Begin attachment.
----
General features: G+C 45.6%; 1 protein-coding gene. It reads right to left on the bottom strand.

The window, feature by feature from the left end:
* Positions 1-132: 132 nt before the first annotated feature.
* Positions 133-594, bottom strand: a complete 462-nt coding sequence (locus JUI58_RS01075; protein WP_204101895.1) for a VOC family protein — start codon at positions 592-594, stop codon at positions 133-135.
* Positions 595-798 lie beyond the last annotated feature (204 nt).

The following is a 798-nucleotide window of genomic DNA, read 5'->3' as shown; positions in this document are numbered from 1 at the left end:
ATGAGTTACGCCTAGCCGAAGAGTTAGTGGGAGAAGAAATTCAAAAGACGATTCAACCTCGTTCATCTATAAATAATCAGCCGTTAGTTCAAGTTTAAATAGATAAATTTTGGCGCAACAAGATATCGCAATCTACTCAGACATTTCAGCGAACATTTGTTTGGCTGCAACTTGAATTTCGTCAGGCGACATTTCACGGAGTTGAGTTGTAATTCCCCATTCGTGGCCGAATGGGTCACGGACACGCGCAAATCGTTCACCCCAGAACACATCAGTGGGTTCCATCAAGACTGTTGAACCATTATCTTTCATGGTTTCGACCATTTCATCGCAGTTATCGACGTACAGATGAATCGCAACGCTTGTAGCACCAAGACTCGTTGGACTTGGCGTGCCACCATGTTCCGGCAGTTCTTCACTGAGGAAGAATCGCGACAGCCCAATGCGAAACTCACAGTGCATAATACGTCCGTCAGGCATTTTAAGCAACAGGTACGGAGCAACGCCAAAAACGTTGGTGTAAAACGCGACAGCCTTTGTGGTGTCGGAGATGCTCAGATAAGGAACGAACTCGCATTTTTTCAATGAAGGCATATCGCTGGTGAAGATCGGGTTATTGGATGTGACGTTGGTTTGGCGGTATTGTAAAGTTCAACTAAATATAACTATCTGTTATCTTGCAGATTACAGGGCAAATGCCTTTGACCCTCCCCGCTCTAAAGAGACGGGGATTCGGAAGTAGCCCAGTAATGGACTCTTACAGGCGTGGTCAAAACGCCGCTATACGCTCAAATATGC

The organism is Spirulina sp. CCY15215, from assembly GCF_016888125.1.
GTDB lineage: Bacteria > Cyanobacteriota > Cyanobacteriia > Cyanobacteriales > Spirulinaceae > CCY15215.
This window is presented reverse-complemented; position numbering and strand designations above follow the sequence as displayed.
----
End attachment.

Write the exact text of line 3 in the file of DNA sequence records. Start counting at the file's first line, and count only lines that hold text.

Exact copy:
* Positions 1-132: 132 nt before the first annotated feature.